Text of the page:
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-   -   New to poly, meeting his wife tonight! (http://www.polyamory.com/forum/showthread.php?t=69617)

rottendaughter 04-12-2014 10:49 PM

New to poly, meeting his wife tonight!
 
Hello! I've recently started dating a poly guy, I have no issues at all with the lifestyle. Taking to it quite naturally actually. Tonight I am meeting his wife for the first time! Very nervous and a little excited! She does have veto rights, and that worries me. Not that I think she will use them. I figure he wouldn't allow us to get this far I he felt she wouldn't like me.
Any advice??

nycindie 04-12-2014 11:03 PM

No advice here, since I will absolutely not date anyone who allows a partner to veto another, but just wanted to wish you luck.

Oh, and maybe I do have some advice... be yourself. Don't try to impress - if you're nervous, it's okay to say so. And let them do most of the talking. This is a good opportunity for you to observe how they relate and interact with each other, and hopefully you will gain some insight into how he handles his relationships with women, especially one whom he is letting call the shots for a relationship she isn't in.

Openbiman 04-12-2014 11:18 PM

No informed advice to offer, as I'm sort of on the other side of your exact situation right now: my wife will be meeting my most-significant outside partner next week, if plans come off. So I'm sort of able to channel what she's said she hopes for out of that meeting to you:

She definitely doesn't want to feel she's "competing" with him right there over dinner, so any overtly flirty stuff from him would spark her the wrong way.

She does want to get to know him, a bit, without me being an overly-active mediator, so I've promised to try to let their conversation take its natural course without attempting to be a go-between. I think for you that translates to: try to talk to her as directly as possible, not talk to her through him.

She'll appreciate any PDA between me and him being kept to a publically-appropriate minimum, e.g. a strong hug at greeting and parting.

She did say to me with a smile, "You're sitting on the same side of the table as I am, and he'll be across from us." :-)

Good luck--I think just being yourself and signaling to her that you're not a threat to their relationship are the key objectives. Have fun!

nycindie 04-12-2014 11:49 PM

Quote:

Originally Posted by Openbiman (Post 264535)
She did say to me with a smile, "You're sitting on the same side of the table as I am, and he'll be across from us."

I recommend a round table so there is no power imbalance!

rottendaughter 04-13-2014 03:18 AM

Back now. I really couldn't read her. At times we seemed to be doing very well, then others seemed like she could care less. It ended very abruptly, her saying "I'll let you two say good bye" then walking off. I had to yell "nice meeting you!" To her back as she walked away. I didn't get to say thanks either.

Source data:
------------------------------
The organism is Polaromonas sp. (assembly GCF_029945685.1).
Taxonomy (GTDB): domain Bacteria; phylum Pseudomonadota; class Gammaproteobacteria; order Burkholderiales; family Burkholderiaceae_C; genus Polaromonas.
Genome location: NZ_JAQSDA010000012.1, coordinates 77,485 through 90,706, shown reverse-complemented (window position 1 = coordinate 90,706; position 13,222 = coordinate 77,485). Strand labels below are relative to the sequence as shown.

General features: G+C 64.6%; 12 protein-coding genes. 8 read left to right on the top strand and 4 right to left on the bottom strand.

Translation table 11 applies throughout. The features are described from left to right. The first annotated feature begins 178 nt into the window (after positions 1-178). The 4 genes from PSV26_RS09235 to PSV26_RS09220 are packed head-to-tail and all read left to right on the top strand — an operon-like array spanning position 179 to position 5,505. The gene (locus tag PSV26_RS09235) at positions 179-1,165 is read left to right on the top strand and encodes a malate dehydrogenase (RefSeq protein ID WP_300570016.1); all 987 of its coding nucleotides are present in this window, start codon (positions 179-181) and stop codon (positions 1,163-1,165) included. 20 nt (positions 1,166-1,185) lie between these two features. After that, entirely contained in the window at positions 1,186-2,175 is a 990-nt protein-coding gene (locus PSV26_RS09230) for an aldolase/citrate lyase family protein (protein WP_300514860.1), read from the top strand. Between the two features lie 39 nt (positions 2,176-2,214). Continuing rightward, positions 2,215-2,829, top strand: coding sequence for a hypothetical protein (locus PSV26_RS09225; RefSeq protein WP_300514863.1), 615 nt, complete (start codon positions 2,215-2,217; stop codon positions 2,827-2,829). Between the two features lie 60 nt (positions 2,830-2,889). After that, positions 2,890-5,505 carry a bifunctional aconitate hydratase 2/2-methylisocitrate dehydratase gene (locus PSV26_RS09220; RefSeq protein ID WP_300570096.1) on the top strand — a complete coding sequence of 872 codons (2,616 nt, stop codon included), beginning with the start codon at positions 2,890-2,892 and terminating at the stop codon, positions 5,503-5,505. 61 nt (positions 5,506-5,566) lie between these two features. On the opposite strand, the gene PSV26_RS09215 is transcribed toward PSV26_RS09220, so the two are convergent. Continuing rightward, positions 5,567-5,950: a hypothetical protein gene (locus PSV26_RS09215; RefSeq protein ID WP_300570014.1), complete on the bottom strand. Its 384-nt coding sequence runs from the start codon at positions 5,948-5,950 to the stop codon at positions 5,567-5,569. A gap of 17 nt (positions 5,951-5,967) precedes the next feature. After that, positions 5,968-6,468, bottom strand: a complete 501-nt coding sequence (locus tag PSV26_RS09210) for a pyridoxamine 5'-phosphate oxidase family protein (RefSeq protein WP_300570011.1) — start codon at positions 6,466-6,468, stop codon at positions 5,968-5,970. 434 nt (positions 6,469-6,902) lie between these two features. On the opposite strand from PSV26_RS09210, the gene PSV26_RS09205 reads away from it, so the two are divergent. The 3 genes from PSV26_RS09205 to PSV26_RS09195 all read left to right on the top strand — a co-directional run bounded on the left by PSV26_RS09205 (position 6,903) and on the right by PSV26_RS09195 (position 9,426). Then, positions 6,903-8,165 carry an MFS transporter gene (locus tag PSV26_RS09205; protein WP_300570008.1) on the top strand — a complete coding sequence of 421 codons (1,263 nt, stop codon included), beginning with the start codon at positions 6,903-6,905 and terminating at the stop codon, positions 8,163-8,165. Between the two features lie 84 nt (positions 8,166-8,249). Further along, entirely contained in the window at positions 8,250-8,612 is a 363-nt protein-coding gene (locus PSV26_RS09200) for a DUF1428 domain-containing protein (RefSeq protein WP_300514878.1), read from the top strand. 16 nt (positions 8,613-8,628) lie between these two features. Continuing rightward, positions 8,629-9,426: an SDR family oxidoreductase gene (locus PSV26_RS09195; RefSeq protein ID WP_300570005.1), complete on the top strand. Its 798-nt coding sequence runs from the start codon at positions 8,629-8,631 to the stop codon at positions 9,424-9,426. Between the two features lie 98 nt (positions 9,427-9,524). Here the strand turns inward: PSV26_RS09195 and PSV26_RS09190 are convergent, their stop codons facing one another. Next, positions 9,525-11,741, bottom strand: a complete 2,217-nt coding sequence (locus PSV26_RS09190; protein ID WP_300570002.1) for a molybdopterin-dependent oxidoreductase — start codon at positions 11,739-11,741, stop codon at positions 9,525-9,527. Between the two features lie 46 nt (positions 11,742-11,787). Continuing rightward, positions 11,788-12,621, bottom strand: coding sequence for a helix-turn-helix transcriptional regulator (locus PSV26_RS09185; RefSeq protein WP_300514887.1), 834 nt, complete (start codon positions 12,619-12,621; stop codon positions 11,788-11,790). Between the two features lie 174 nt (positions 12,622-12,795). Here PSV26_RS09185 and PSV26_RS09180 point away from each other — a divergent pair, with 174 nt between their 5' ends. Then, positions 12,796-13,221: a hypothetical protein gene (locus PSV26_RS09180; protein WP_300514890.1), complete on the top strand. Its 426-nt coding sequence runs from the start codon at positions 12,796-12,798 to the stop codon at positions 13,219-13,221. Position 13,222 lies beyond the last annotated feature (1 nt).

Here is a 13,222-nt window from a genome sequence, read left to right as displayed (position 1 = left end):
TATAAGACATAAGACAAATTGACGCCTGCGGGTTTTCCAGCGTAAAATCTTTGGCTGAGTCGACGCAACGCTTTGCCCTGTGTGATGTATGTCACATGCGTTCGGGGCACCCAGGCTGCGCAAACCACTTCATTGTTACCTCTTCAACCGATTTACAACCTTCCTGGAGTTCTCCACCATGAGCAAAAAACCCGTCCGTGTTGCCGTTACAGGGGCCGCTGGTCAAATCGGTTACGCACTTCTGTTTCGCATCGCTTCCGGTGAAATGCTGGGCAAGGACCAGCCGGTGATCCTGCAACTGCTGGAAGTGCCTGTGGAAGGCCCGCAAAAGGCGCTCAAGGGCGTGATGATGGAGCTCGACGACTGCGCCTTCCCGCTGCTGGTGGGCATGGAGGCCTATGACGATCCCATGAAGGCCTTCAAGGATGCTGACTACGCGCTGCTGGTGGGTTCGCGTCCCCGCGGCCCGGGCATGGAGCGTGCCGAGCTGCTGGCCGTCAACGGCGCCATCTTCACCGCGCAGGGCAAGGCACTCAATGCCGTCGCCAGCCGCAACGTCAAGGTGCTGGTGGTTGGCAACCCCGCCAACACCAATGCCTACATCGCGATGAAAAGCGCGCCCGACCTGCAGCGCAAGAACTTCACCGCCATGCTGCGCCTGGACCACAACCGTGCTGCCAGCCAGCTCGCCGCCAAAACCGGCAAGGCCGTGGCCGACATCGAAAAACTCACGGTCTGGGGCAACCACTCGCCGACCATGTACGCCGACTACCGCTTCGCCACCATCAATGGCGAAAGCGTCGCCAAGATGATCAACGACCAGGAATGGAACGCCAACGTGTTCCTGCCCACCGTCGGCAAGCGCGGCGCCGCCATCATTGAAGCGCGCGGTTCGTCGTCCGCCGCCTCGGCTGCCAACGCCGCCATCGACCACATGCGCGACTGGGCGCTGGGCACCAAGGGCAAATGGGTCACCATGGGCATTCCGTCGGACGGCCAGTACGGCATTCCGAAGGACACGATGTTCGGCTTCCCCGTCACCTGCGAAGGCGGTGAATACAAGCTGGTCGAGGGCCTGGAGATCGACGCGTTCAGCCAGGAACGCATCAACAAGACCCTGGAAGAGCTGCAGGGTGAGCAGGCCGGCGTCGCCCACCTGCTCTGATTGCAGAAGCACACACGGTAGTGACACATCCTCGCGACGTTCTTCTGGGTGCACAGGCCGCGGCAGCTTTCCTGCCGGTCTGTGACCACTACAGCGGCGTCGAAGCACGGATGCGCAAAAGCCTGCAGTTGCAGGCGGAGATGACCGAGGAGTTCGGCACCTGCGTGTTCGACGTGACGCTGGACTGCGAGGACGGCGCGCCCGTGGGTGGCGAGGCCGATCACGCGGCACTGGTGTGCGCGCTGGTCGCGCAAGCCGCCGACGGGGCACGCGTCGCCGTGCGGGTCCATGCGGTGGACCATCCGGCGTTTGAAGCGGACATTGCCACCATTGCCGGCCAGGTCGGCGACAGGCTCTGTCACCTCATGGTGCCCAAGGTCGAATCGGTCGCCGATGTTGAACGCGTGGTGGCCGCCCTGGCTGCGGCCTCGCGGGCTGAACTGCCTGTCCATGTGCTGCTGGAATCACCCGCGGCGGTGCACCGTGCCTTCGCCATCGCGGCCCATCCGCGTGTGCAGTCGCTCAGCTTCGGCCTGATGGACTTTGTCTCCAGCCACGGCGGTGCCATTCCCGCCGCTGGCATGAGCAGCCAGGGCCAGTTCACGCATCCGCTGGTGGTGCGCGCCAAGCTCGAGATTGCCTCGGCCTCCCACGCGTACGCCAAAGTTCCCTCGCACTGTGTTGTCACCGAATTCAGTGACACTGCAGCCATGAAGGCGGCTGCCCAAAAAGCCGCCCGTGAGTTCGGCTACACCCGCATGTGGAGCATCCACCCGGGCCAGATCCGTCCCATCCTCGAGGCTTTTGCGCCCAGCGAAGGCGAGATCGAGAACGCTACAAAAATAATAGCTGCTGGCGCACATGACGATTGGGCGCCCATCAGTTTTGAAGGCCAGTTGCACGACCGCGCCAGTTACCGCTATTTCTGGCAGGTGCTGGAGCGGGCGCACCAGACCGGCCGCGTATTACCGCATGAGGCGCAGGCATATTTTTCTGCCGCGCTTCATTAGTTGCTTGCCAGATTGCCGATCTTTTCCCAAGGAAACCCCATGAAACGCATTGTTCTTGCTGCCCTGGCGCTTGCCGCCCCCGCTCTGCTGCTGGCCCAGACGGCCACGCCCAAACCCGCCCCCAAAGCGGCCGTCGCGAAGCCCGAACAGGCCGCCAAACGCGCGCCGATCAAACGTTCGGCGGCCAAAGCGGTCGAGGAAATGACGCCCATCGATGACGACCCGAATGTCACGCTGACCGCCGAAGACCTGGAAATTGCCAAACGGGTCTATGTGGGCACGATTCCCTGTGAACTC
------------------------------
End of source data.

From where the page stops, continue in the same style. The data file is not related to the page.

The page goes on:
On top of that he wasnt able to get a read on her either! I asked him how he thought it went and he said he didn't know. His lack of confidence scares me.
So now I'm home, more nervous now than I was before.
I don't agree with the veto right either, but I respect their agreement to have it. All I want is the chance for us to keep developing naturally as we have been doing.

nycindie 04-13-2014 03:22 AM

Quote:

Originally Posted by rottendaughter (Post 264544)
I don't agree with the veto right either, but I respect their agreement to have it. All I want is the chance for us to keep developing naturally as we have been doing.

But a relationship can't develop naturally with a veto hanging over it.

Well, anyway, it sounds like it was perhaps very awkward for all of you. I hope things go well.

rottendaughter 04-13-2014 03:58 AM

Quote:

Originally Posted by nycindie (Post 264545)
But a relationship can't develop naturally with a veto hanging over it.

I can see that. How can you let yourself really completely fall for someone if you know at any moment an outside party can just cut it off?
Up until tonight it hasn't been discussed really. She's known about me since day one. Shouldn't she have vetoed then? Before we both developed actual feelings? Seems like If you're going to have veto power, that would be the humane thing to do. If she says no now, she hurts us both.

nycindie 04-13-2014 04:00 AM

In your first post, you said you started dating him only recently. How long has it been?

rottendaughter 04-13-2014 04:07 AM

3 months

ImaginaryIllusion 04-13-2014 04:40 PM

Keep in mind that she's not the only one with a veto. You have one as well over your own relationship with him, and whether you want to be part of it. If you don't like having the sword of Damocles hanging over you, then there is the option to move away from the situation.

It may be worth discussing what if any thought they've given to their veto arrangement, including whether they have a sunset clause, where after a certain amount of time in a given relationship, the veto is no longer a viable solution. It may not assist much with your current situation, or this partner in the short term, but it'll be a handy clarification to make should you find yourself in similar situations in the future.


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